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Aphidinae : Macrosiphini : Myzus philadelphi


Myzus philadelphi

Striped hydrangea aphid

On this page: Identification & Distribution Other aphids on the same host

Identification & Distribution

Adult apterae of Myzus philadelphi are orange-red in life, with four conspicuous dark green-black dorsal transverse stripes, and a similar dark longitudinal stripe running down from abdominal tergite IV between the siphunculi to the tip of the cauda (see first picture below). The antennae, siphunculi, and most of the legs are dark, with the bases of the femora dusky. The head is spiculose. The antennal tubercles are gibbous (= convex at both edges), though hardly protruding inwards. The antennae are 6-segmented, and are 0.88-1.09 times the body length. Antennal segment III in the aptera is without secondary rhinaria. The dorsum is membranous. The siphunculi are slightly swollen on the distal part (cf. the fundatrices of Rhopalosiphoninus deutzifoliae on Philadelphus, which has the siphunculi strongly swollen). The cauda is triangular, only a little longer than its basal width, and with 4-8 hairs (cf. Glendenningia philadelphi, which has the cauda broad-based, with a drawn-out conical papilliform tip). The body length of adult Myzus philadelphi apterae is 2.2-2.6 mm.

Note: the only adult in the first picture below is in the centre of the picture with a newly born nymph, all others are immatures. The conspicuous dark stripes on Myzus philadelphi disappear on clarified slide mounts.

Both images above copyright Onidiras, iNaturalist under a creative common licence.

The alate Myzus philadelphi is blackish-red, with similar, but more extensive, black markings on the dorsal abdomen. Secondary rhinaria on antennal segment III are bunched together on the basal half of the segment.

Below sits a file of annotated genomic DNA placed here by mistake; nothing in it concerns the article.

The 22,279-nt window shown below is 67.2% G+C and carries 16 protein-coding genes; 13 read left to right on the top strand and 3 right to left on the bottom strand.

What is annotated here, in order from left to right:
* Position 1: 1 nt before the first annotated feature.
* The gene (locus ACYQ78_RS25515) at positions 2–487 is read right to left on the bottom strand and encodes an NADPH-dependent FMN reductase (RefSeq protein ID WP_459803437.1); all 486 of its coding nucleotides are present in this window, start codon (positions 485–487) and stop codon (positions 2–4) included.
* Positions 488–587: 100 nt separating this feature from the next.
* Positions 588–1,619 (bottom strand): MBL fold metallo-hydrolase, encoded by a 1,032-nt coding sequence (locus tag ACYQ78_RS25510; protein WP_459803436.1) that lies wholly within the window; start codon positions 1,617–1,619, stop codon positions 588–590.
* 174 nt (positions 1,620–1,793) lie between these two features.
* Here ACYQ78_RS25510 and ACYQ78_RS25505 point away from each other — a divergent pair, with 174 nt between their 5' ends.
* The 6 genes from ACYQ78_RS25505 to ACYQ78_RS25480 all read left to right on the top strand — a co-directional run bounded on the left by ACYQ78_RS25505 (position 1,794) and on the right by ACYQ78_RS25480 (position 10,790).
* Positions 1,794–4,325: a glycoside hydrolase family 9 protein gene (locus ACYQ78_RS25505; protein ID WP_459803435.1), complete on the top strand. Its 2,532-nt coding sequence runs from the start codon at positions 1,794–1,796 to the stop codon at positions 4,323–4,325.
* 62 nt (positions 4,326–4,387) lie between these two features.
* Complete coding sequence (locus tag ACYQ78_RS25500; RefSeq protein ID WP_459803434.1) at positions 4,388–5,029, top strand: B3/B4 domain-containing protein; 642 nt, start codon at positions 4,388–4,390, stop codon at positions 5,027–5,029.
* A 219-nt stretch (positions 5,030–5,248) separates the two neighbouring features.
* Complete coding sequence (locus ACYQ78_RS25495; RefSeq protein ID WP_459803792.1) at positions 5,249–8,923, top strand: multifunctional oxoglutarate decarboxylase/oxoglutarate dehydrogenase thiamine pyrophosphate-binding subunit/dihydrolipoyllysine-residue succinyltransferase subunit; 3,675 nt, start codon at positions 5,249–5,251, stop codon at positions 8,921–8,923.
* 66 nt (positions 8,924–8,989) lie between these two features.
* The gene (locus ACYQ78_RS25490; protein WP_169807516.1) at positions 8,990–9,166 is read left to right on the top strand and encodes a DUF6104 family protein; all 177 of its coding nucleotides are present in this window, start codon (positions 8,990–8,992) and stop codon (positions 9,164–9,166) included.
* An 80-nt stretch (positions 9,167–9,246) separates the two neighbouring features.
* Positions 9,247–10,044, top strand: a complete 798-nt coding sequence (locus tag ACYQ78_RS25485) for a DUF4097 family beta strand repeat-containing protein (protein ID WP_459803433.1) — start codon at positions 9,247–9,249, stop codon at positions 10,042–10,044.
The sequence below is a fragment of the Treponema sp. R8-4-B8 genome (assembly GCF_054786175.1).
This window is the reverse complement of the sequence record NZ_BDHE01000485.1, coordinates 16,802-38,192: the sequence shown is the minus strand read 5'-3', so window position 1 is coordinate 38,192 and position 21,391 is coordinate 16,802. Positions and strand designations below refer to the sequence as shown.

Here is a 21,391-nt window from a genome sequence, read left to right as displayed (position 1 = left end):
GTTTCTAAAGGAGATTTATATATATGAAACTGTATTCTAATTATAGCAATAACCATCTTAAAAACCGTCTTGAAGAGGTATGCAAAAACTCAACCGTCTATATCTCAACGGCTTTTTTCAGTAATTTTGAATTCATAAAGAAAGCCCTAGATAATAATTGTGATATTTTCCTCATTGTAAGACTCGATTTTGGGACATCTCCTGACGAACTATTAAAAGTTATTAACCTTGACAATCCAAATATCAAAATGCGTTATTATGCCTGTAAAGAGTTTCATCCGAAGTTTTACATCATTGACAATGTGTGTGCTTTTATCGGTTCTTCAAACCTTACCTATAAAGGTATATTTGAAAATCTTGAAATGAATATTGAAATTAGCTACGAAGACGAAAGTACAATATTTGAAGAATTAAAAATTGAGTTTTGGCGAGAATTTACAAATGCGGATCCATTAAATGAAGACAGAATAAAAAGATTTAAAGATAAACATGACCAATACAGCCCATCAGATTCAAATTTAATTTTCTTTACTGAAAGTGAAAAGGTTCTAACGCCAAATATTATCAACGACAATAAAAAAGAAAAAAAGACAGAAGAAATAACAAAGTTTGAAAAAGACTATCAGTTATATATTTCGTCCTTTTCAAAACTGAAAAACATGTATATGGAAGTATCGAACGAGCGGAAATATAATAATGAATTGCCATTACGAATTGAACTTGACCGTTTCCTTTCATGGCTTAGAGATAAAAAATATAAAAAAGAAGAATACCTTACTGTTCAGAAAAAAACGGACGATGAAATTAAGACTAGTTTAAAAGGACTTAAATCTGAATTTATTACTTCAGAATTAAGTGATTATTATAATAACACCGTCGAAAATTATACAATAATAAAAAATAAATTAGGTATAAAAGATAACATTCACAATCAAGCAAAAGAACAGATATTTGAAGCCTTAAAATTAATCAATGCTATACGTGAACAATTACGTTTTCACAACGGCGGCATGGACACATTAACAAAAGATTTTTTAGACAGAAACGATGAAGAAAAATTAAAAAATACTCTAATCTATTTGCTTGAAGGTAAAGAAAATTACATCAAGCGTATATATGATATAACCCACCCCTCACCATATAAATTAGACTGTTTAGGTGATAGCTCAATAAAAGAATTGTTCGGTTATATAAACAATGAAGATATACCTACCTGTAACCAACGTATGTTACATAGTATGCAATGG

Myzus philadelphi are monoecious on members of the Hydrangeaceae (Philadelphus satsumi, Deutzia crenata, Hydrangea macrophylla form otaksa). They are holocyclic, and the fundatrix on Philadelphus has been described by Miyazaki (1971). Myzus philadelphi is found in Japan and Korea.


Other aphids on the same host

Myzus philadelphi is found on 1 Philadelphus species (Philadelphus satsumi).

Myzus philadelphi is found on 1 Deutzia species (Deutzia crenata).

Myzus philadelphi is found on 1 Hydrangea species (Hydrangea macrophylla).


We especially thank Onidiras for putting his images of Myzus philadelphi under a creative commons licence.

We have used information from Miyazaki (1971) and Choi et al. (2019) along with information from Roger Blackman & Victor Eastop in Aphids on Worlds Plants. We fully acknowledge these authors, and those listed in the reference sections, as the source for the (summarized) taxonomic information we have presented. Any errors in identification or information are ours alone, and we would be very grateful for any corrections. For assistance on the terms used for aphid morphology we suggest the figure provided by Blackman & Eastop (2006).

Useful weblinks


  • Choi, H. et al. (2019). Taxonomic review of genus Myzus (Hemiptera: Aphididae) in the Korean peninsula, with descriptions of three new species. Journal of Asia-Pacific Entomology 22(3), Full text

  • Miyazaki, M. (1971). A revision of the tribe Macrosiphini of Japan (Homoptera: Aphididae, Aphidinae). Insecta Matsumurana 34(1), (p. 128) Full text